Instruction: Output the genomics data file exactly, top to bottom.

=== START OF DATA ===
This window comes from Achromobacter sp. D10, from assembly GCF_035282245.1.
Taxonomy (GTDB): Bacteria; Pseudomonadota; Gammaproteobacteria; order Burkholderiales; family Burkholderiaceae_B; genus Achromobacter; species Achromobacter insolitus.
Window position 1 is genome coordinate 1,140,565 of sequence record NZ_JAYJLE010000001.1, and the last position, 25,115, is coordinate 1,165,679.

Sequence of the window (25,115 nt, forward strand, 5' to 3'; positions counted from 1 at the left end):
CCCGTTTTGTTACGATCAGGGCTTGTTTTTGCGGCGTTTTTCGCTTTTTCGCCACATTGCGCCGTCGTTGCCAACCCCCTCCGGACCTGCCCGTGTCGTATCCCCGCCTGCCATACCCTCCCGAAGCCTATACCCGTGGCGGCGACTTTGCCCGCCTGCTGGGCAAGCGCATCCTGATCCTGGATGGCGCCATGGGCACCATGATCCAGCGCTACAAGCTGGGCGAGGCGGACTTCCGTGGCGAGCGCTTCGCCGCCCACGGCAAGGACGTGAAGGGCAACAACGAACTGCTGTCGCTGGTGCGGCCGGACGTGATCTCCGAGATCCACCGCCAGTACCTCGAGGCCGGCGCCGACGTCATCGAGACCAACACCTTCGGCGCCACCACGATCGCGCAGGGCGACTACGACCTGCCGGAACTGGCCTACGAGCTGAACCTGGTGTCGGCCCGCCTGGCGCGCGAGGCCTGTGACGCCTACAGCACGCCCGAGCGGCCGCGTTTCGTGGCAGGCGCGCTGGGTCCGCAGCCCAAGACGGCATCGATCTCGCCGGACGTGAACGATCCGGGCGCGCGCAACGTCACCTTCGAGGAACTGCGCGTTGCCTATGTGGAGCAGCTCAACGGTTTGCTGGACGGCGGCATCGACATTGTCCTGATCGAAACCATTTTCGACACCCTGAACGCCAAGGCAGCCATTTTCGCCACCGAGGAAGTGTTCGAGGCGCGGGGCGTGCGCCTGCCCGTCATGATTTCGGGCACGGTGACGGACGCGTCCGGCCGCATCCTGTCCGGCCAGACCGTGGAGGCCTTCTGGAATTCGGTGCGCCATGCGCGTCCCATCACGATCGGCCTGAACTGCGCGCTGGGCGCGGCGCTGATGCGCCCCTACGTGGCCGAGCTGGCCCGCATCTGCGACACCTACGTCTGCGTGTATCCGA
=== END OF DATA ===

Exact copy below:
This window comes from Achromobacter sp. D10, from assembly GCF_035282245.1.
Taxonomy (GTDB): Bacteria; Pseudomonadota; Gammaproteobacteria; order Burkholderiales; family Burkholderiaceae_B; genus Achromobacter; species Achromobacter insolitus.
Window position 1 is genome coordinate 1,140,565 of sequence record NZ_JAYJLE010000001.1, and the last position, 25,115, is coordinate 1,165,679.

Sequence of the window (25,115 nt, forward strand, 5' to 3'; positions counted from 1 at the left end):
CCCGTTTTGTTACGATCAGGGCTTGTTTTTGCGGCGTTTTTCGCTTTTTCGCCACATTGCGCCGTCGTTGCCAACCCCCTCCGGACCTGCCCGTGTCGTATCCCCGCCTGCCATACCCTCCCGAAGCCTATACCCGTGGCGGCGACTTTGCCCGCCTGCTGGGCAAGCGCATCCTGATCCTGGATGGCGCCATGGGCACCATGATCCAGCGCTACAAGCTGGGCGAGGCGGACTTCCGTGGCGAGCGCTTCGCCGCCCACGGCAAGGACGTGAAGGGCAACAACGAACTGCTGTCGCTGGTGCGGCCGGACGTGATCTCCGAGATCCACCGCCAGTACCTCGAGGCCGGCGCCGACGTCATCGAGACCAACACCTTCGGCGCCACCACGATCGCGCAGGGCGACTACGACCTGCCGGAACTGGCCTACGAGCTGAACCTGGTGTCGGCCCGCCTGGCGCGCGAGGCCTGTGACGCCTACAGCACGCCCGAGCGGCCGCGTTTCGTGGCAGGCGCGCTGGGTCCGCAGCCCAAGACGGCATCGATCTCGCCGGACGTGAACGATCCGGGCGCGCGCAACGTCACCTTCGAGGAACTGCGCGTTGCCTATGTGGAGCAGCTCAACGGTTTGCTGGACGGCGGCATCGACATTGTCCTGATCGAAACCATTTTCGACACCCTGAACGCCAAGGCAGCCATTTTCGCCACCGAGGAAGTGTTCGAGGCGCGGGGCGTGCGCCTGCCCGTCATGATTTCGGGCACGGTGACGGACGCGTCCGGCCGCATCCTGTCCGGCCAGACCGTGGAGGCCTTCTGGAATTCGGTGCGCCATGCGCGTCCCATCACGATCGGCCTGAACTGCGCGCTGGGCGCGGCGCTGATGCGCCCCTACGTGGCCGAGCTGGCCCGCATCTGCGACACCTACGTCTGCGTGTATCCGA